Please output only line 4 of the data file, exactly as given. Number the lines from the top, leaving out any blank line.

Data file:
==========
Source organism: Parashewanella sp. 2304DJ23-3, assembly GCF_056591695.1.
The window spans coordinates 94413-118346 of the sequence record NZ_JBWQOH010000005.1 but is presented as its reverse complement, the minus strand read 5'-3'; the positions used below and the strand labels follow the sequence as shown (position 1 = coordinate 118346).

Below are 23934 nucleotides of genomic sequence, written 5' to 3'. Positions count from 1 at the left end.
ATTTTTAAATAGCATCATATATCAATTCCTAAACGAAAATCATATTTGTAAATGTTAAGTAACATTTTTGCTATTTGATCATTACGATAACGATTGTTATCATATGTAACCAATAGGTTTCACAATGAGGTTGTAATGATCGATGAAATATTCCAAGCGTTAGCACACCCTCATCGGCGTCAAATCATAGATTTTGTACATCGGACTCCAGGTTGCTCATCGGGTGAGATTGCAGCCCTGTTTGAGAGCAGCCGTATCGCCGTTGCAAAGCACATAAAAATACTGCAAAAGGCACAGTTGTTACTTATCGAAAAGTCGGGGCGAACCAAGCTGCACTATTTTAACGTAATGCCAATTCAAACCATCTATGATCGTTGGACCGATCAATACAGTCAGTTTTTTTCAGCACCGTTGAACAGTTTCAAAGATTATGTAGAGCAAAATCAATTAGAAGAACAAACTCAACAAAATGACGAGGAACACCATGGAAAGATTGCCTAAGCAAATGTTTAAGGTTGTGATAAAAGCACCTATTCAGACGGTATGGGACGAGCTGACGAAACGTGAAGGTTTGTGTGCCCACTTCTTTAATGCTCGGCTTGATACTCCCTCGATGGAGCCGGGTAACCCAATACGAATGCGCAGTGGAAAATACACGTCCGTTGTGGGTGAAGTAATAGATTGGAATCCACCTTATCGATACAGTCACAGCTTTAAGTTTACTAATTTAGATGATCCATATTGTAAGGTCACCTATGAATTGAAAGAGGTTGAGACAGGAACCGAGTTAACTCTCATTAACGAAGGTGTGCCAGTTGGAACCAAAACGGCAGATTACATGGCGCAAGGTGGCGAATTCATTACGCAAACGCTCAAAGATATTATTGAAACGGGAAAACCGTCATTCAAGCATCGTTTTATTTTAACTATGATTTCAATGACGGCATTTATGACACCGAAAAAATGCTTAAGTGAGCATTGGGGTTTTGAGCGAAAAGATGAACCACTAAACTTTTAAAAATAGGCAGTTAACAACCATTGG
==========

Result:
ATTTTTAAATAGCATCATATATCAATTCCTAAACGAAAATCATATTTGTAAATGTTAAGTAACATTTTTGCTATTTGATCATTACGATAACGATTGTTATCATATGTAACCAATAGGTTTCACAATGAGGTTGTAATGATCGATGAAATATTCCAAGCGTTAGCACACCCTCATCGGCGTCAAATCATAGATTTTGTACATCGGACTCCAGGTTGCTCATCGGGTGAGATTGCAGCCCTGTTTGAGAGCAGCCGTATCGCCGTTGCAAAGCACATAAAAATACTGCAAAAGGCACAGTTGTTACTTATCGAAAAGTCGGGGCGAACCAAGCTGCACTATTTTAACGTAATGCCAATTCAAACCATCTATGATCGTTGGACCGATCAATACAGTCAGTTTTTTTCAGCACCGTTGAACAGTTTCAAAGATTATGTAGAGCAAAATCAATTAGAAGAACAAACTCAACAAAATGACGAGGAACACCATGGAAAGATTGCCTAAGCAAATGTTTAAGGTTGTGATAAAAGCACCTATTCAGACGGTATGGGACGAGCTGACGAAACGTGAAGGTTTGTGTGCCCACTTCTTTAATGCTCGGCTTGATACTCCCTCGATGGAGCCGGGTAACCCAATACGAATGCGCAGTGGAAAATACACGTCCGTTGTGGGTGAAGTAATAGATTGGAATCCACCTTATCGATACAGTCACAGCTTTAAGTTTACTAATTTAGATGATCCATATTGTAAGGTCACCTATGAATTGAAAGAGGTTGAGACAGGAACCGAGTTAACTCTCATTAACGAAGGTGTGCCAGTTGGAACCAAAACGGCAGATTACATGGCGCAAGGTGGCGAATTCATTACGCAAACGCTCAAAGATATTATTGAAACGGGAAAACCGTCATTCAAGCATCGTTTTATTTTAACTATGATTTCAATGACGGCATTTATGACACCGAAAAAATGCTTAAGTGAGCATTGGGGTTTTGAGCGAAAAGATGAACCACTAAACTTTTAAAAATAGGCAGTTAACAACCATTGG